Victor Goddar Case: A Flight through Time

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In 1935, Royal Air Force (RAF) wing commander Victor Goddard flew his Hawker Hart biplane from Andover to Edinburgh. It was a routine flight and Goddard thought he might be able to land along the way, perhaps at an old military airfield called Drem.

Things however don’t always go as planned, as Goddard approached Drem he could see the old airfield was in no condition to attempt a landing. The runways were in a state of total disrepair and the airfield appeared to have become prime grazing land for the local cattle population, Goddard continued on to Edinburgh.

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On his return flight to Andover, Goddard encountered unexpected bad weather. Despite his extensive experience as a pilot, Goddard battled to keep his Hawker Hart in the air, at one point he reportedly came within 20 feet of crashing into the ground.

Visibility was almost zero as he continued on and the weather was getting worse. Even with the conditions, Goddard was able to see dark figures on the ground as he once again approached Drem field.

Sir (Robert) Victor Goddard, by Walter Stoneman, 12 March 1946

Suddenly Goddard flew into bright sunlight and Drem field was clearly visible below him. The Drem field he saw however was far different from what he had seen the day before. The airfield appeared to be new, the airstrips were in perfect condition, as were the hangers. Goddard observed 3 Avro trainer biplanes and one single wing plane that he could not identify.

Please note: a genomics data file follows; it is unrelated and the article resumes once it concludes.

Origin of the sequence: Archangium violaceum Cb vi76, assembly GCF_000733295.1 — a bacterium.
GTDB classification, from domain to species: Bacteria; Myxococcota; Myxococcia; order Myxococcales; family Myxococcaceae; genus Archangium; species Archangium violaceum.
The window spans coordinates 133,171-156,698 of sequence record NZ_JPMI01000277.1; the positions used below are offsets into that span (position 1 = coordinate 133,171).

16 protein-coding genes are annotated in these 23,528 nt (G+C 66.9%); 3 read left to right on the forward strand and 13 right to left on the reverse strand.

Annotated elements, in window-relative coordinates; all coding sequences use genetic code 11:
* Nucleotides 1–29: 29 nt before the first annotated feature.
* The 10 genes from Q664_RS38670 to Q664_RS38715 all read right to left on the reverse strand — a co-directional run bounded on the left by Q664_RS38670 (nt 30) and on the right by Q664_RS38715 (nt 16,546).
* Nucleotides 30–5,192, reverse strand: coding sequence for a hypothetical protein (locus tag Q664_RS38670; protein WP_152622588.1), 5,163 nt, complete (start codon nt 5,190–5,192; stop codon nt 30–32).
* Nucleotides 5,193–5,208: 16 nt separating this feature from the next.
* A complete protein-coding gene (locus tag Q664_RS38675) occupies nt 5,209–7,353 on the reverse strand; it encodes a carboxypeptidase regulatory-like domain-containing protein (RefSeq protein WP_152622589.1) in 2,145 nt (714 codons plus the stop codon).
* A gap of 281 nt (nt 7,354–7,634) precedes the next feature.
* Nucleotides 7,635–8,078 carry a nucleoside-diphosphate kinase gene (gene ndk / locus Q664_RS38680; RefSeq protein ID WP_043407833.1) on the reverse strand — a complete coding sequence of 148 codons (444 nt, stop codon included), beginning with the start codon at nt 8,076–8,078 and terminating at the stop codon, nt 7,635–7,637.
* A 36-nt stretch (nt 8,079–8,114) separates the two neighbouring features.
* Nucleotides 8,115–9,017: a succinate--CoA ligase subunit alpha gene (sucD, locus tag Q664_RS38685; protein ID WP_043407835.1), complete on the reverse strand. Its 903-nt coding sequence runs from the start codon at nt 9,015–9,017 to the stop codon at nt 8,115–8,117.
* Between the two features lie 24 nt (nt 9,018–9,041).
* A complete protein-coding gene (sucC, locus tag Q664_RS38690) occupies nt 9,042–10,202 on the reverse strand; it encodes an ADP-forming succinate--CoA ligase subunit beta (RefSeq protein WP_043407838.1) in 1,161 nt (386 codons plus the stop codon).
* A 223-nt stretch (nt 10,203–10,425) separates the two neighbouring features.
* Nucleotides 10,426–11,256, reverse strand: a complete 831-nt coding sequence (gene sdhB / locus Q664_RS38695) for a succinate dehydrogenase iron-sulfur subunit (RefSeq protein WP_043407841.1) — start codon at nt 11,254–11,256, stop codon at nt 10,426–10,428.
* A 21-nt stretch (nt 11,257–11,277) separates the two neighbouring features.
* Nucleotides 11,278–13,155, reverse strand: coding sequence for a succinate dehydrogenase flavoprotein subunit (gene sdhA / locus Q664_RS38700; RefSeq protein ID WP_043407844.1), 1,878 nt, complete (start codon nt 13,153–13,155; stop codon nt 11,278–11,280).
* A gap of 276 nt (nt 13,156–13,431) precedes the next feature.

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Some of the planes were painted yellow with RAF insignia, the crew members walking around the airfield were dressed in blue uniforms. No one seemed to notice Goddard’s plane as he flew over despite the fact that he was flying very low.

Goddard was about to fly out of the Drem airspace and looked ahead only to see that he was about to fly back into the intense storm that he had just exited. Goddard flew through the storm and made it back to Andover where he landed safely, then he began to think about what he had seen.

The problem with what Goddard claimed to have seen on his return flight over Drem, besides the airfield being restored in a matter of hours, is that what he saw did not exist in 1935. The RAF ground crews in 1935 wore Khaki color uniforms not blue.

The RAF had no planes painted yellow and they had no single winged aircraft. It was not until 2 years later, 1937, that a single winged plane, painted yellow, was added as a training plane for spitfire fighter pilots, and the RAF crews began wearing blue uniforms.

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